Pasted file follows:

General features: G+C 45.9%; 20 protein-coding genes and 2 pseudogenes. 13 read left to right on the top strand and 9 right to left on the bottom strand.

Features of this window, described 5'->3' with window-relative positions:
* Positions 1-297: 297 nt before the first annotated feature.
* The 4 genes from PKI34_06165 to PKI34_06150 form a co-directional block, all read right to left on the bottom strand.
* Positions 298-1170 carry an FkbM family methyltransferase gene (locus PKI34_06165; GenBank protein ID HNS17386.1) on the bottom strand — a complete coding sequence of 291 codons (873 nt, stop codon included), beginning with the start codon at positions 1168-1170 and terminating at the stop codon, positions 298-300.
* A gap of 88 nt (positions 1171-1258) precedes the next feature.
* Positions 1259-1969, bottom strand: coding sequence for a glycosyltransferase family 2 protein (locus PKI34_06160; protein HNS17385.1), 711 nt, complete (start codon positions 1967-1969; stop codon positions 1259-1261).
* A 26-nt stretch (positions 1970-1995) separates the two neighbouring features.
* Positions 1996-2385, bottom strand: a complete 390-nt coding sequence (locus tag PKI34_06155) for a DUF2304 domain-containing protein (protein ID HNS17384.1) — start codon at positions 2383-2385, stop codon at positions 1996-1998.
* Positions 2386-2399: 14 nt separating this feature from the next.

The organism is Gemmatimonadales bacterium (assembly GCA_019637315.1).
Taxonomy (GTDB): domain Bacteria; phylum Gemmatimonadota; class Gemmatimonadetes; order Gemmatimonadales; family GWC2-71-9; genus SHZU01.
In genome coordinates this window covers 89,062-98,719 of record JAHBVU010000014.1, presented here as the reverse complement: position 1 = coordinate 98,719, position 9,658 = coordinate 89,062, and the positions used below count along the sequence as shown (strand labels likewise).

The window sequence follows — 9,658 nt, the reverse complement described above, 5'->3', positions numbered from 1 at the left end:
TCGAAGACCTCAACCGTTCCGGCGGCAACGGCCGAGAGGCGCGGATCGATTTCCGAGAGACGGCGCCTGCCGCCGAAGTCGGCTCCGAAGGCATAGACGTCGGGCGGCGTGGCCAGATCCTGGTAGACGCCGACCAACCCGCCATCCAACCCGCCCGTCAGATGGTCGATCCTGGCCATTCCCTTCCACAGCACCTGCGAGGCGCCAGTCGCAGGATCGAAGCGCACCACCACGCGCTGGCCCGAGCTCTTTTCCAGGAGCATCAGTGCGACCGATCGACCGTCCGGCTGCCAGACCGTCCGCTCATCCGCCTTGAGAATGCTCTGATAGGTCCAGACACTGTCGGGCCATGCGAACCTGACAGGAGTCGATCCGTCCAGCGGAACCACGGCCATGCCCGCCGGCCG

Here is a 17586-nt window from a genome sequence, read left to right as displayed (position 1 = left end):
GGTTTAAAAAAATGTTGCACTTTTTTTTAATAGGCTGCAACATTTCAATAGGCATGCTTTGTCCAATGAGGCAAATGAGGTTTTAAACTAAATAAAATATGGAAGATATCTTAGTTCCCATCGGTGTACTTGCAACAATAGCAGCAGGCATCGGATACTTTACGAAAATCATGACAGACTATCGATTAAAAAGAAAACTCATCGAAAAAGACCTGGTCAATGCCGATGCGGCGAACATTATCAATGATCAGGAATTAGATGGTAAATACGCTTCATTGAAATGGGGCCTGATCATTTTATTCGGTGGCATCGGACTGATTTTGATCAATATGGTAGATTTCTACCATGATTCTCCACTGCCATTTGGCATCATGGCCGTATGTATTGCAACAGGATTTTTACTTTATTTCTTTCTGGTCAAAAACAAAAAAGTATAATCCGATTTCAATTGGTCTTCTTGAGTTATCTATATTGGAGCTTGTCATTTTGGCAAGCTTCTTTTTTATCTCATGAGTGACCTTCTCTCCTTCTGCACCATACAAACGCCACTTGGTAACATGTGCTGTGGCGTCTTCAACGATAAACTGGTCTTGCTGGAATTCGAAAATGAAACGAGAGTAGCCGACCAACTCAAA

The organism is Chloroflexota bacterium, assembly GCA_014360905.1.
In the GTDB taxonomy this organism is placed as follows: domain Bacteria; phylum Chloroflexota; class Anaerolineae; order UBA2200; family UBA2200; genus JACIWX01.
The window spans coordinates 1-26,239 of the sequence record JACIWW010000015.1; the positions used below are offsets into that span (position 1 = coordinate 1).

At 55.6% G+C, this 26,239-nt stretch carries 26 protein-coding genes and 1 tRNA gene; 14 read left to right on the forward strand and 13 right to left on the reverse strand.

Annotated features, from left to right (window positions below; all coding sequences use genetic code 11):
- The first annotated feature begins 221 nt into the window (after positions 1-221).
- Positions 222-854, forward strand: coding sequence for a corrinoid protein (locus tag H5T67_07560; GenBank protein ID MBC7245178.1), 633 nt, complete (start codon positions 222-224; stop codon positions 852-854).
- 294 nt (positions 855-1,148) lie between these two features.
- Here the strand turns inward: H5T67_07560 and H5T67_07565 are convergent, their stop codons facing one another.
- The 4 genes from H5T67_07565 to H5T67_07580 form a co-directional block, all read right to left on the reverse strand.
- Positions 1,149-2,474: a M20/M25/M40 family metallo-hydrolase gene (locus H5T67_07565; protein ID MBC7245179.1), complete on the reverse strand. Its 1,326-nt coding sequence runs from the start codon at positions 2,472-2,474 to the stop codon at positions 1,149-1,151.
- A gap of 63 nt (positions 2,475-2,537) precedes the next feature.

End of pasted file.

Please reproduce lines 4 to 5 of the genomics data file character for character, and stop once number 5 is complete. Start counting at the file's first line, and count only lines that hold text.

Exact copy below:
* The 4 genes from PKI34_06165 to PKI34_06150 form a co-directional block, all read right to left on the bottom strand.
* Positions 298-1170 carry an FkbM family methyltransferase gene (locus PKI34_06165; GenBank protein ID HNS17386.1) on the bottom strand — a complete coding sequence of 291 codons (873 nt, stop codon included), beginning with the start codon at positions 1168-1170 and terminating at the stop codon, positions 298-300.